Professor Miriam Baer’s forthcoming article, “Pricing the Fourth Amendment,” to be published in the William and Mary Law Review (2017), was chosen for presentation at the American Law and Economics Association (ALEA) annual meeting at Harvard Law School held in May. The paper was accepted for presentation at the conference from more than 400 submissions.
“Pricing the Fourth Amendment” seeks to address the lack of an adequate remedy for Fourth Amendment violations by police. Existing penalties fail to inspire sufficient compliance within police departments and overlook the problem of detection. Baer addresses this problem by drawing upon the Pigouvian tax concepts, which are intended to correct expected harm outcomes by setting penalties equal to the social cost of the negative outcomes. She examines how these concepts might curtail intentional Fourth Amendment violations by police officers and how this might benefit society.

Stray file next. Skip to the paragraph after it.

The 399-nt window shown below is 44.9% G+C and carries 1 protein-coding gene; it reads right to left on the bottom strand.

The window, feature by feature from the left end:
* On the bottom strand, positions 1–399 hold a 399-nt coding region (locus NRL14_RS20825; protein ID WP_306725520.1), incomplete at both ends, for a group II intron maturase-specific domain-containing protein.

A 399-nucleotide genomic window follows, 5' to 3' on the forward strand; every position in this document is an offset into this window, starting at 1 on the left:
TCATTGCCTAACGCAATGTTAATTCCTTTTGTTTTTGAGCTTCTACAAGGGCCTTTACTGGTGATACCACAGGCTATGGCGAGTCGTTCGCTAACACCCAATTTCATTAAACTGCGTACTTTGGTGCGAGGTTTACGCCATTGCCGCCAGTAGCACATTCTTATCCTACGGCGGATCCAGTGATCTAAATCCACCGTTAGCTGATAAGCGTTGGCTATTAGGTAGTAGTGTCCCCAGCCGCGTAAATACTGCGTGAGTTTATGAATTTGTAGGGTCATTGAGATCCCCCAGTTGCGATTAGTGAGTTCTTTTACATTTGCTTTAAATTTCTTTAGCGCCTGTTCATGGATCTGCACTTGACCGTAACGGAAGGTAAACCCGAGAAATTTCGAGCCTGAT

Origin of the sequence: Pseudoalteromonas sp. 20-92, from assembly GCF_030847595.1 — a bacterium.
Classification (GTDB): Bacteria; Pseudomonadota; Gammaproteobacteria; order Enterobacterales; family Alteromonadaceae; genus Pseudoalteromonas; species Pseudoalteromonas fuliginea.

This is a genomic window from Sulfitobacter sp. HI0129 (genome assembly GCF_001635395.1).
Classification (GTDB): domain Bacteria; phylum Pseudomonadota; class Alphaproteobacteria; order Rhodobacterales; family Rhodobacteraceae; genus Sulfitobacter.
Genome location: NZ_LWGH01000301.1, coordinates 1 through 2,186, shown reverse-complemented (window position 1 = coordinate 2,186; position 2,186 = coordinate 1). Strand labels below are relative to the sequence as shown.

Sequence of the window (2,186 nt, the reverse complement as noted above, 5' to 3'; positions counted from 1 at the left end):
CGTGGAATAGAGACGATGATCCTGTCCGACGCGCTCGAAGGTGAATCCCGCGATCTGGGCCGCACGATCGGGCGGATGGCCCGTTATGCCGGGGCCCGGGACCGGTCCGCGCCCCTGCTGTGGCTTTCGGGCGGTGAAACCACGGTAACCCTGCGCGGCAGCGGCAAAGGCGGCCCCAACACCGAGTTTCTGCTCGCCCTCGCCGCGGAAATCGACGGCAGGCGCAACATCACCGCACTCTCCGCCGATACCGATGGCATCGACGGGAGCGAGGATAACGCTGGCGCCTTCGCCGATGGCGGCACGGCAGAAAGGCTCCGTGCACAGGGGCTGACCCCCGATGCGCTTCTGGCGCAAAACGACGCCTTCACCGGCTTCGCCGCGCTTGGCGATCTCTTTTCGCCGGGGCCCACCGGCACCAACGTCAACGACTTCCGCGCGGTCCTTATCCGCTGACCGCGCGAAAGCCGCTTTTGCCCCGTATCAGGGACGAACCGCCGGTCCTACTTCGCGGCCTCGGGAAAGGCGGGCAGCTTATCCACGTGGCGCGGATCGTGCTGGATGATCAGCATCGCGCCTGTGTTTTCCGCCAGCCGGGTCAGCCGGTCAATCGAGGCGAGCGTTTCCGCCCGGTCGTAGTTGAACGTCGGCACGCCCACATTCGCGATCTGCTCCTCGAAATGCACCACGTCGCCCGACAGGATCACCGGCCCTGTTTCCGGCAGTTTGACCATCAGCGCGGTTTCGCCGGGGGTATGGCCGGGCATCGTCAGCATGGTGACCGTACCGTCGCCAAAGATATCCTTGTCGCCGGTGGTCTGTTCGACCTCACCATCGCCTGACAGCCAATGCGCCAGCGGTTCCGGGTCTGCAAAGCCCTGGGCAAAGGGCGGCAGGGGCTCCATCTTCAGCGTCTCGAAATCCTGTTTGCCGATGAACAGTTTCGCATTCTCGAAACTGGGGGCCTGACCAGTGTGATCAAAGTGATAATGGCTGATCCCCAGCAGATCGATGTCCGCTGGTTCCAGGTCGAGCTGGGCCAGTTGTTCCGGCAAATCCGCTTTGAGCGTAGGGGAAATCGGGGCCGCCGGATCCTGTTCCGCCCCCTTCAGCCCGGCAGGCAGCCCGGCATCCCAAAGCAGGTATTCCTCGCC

It is the second paper by Baer that has been selected for presentation at an ALEA annual meeting. Her first article, “Cooperation’s Cost” (88 Wash. U.L. Rev. 903 (2011)), was presented at the association’s 2010 meeting at Princeton University. The ALEA focuses on the advancement of economic understanding of law and related areas of public policy and regulation, and promotes research in law and economics.
Professor Baer teaches in the areas of corporate law, white-collar crime, criminal law, and criminal procedure. Her scholarship, which focuses on organizational wrongdoing in public and private settings, has twice been selected for the prestigious Stanford-Yale-Harvard Junior Faculty Forum. Professor Baer’s work has appeared in many top journals, including most recently the Columbia Law Review, Michigan Law Review, and Yale Law Journal Online.